Teachers in Ontario have been teaching without a negotiated contract since September 2014. (One could argue it’s been longer, since the last contract was largely legislated, but I’m not here to argue.) And hey, maybe we WILL have a contract this September. (I’m writing this post in June.) But given how Ontario Education Minister Liz Sandals has said “It is typical of school board bargaining that their bargainers have a habit historically of disappearing during July and August” when THAT IS NOT THE CASE HERE... I’m not holding my breath.

The spin is strong. There’s a lot of misinformation out there. A few years ago, I did a media roundup of what’s been going on in the world of Ontario Teacher Contracts. In the interest of informing the public, I think we’re due once more. This post is the SECOND of TWO: It will provide INFORMATION AFTER the Teacher Contracts expired in 2014. Looking back: Here was the first post.

Same disclaimer as before: I’m not an expert, just an Ontario teacher, who thus has a better sense of which search terms to use. Moreover, all I’m doing is pulling information out of the media, though some personal opinions do creep in. Note that most newspaper links do have a limit on the number of complimentary articles you can read.

Final Note: For those out-of-province, Ontario has a Liberal government... though BC also has a Liberal government, and we’ve seen what’s happened there. With the government is OPSBA (Ontario Public School Boards’ Association). On the other side, there are also several different unions in Ontario negotiating simultaneously, including OSSTF (Secondary School Teachers, Secretaries, Custodians, etc), ETFO (Elementary School Teachers), OECTA (Catholic School Teachers) and AEFO (Association des enseignantes et des enseignants franco-ontariens).


What does the future hold for Ontario Teachers?
“Publicly, for the Wynne government, it’s all about optimism, with teacher contracts having expired at the end of last month and negotiations beginning.”

(I’ll give the government this - MUCH better handled than in 2012. Of note, the article contrasts Ontario and the Strike in BC, which was still ongoing at that time. It’s worth reading in full.)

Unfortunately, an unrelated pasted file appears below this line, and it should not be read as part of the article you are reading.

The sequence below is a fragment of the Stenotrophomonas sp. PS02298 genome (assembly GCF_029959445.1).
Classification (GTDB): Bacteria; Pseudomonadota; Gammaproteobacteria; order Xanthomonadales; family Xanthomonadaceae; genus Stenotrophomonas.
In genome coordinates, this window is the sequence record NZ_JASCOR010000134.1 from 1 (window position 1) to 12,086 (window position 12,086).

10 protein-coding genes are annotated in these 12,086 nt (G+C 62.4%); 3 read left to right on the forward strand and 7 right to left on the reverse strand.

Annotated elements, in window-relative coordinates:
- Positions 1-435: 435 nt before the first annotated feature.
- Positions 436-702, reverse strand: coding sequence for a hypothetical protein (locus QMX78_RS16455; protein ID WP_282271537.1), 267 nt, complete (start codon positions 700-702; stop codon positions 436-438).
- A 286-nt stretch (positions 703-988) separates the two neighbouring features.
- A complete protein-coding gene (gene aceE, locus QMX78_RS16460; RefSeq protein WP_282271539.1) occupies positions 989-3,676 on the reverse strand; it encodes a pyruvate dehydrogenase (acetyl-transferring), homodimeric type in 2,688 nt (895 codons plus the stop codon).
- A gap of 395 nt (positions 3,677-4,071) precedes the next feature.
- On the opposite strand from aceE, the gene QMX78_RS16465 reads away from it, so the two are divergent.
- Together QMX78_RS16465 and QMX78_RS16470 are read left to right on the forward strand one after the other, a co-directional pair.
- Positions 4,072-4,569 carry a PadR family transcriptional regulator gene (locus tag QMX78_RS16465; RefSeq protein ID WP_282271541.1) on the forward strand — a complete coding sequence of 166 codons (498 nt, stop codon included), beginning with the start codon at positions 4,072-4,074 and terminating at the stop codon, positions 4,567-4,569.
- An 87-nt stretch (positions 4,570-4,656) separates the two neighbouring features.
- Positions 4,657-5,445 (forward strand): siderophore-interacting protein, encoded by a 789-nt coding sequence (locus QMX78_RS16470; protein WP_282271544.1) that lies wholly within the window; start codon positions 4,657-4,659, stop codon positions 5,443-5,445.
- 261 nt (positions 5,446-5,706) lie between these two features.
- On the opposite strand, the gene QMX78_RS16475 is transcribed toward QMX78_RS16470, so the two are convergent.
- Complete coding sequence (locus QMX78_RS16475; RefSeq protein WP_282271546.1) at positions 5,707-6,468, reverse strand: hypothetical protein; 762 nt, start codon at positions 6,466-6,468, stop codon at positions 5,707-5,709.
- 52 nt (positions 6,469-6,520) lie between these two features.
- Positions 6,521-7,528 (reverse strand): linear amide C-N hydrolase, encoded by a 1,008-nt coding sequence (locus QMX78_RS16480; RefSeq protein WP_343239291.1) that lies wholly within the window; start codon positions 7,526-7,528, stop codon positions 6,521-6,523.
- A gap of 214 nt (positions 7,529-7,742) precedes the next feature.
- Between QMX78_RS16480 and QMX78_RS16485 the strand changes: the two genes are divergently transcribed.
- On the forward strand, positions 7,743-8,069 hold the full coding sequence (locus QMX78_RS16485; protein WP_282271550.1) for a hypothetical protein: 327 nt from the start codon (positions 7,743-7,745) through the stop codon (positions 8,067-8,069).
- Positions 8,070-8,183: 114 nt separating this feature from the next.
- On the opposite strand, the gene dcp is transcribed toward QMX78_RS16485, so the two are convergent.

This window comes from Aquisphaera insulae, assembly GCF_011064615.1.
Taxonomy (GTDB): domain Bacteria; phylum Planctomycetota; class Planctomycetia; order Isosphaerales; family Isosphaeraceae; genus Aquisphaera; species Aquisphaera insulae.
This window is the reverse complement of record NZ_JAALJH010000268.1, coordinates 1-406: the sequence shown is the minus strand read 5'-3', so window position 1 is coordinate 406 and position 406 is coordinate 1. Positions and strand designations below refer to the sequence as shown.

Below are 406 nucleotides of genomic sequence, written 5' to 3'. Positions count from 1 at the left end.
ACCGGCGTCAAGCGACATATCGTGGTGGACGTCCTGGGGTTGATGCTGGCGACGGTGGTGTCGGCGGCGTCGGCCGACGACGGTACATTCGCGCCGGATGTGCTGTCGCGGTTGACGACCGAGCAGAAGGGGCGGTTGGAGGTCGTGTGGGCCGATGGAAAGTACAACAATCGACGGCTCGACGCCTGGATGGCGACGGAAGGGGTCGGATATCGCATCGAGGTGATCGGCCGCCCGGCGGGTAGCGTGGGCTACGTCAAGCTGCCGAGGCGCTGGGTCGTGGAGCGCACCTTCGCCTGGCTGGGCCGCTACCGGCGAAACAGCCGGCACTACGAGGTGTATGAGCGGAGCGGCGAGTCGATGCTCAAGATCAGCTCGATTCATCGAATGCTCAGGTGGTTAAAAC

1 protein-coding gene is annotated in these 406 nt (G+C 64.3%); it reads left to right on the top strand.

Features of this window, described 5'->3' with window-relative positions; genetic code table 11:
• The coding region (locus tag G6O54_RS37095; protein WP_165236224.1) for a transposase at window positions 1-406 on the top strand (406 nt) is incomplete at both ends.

Ontario teacher talks hit quick snag in new system
“After just four days of talks at the new, more formal provincial negotiating table ... OSSTF said parties were unable to agree which issues they can hammer out centrally, and which to leave to local bargaining.”

(That went downhill fast. This relates to Bill 122 in my prior post: what issues are local? Because local conditions in Toronto are NOT the same as those in Ottawa. A reminder here that teacher representatives were ready to talk over the summer - could we not have reached this point sooner? We don’t disappear, at any rate.)

OCTOBER 1, 2014
OSSTF remains ‘optimistic’
“Public high school teachers, who have been without a contract since August 31, will vote next week on whether to strike. ... Thomas said the union is still hopeful for a positive outcome from its talks with the province.”

(The vote ended up in favour of a strike, should it be necessary. OSSTF teachers actually had to vote twice - once on whether we would strike provincially, and a second time on whether we would strike locally. Given the two tables under the new Bill 122. That’s important, we’ll come back to it later.)

DECEMBER 3, 2014
Elementary teachers vote 95% to give union strong strike mandate
“Elementary teachers president Sam Hammond said yesterday the strike vote is a normal part of the process to provide leverage at the table for negotiators to ‘bargain seriously’.”

(Elementary teachers have now joined secondary school public teachers in sending a message to the provincial government.)


MARCH 14, 2015
High school teachers’ strike possible for Peel, Durham, Halton: Union
“Elliot said the talks between the province and the union, which also represents school support staff, have been fruitless, with parties yet to gather for the ‘central bargaining date.’”

(Other regions which would possibly be affected: Rainbow (incl. Sudbury), Thunder Bay, Waterloo and Ottawa-Carleton. Here’s where things can get murky. Remember how there are now two tables, Provincial and Local, both running in parallel - recall, a lot of the early issues involved deciding which issues were CENTRAL and which were NOT. So, the seven boards listed above were identified as local problem areas, even as complaints were listed against the province.)

APRIL 7, 2015
Possible Strike Looming for Ontario School Boards
“The Ontario Secondary School Teachers’ Federation is taking the final legal step to clear the way for strikes in the seven hand-picked regions, with two boards already a week into a mandatory 17-day countdown”

(That’s three weeks later. I'm pointing out that there are a lot of steps you have to take before you can legally strike. In case you were wondering.)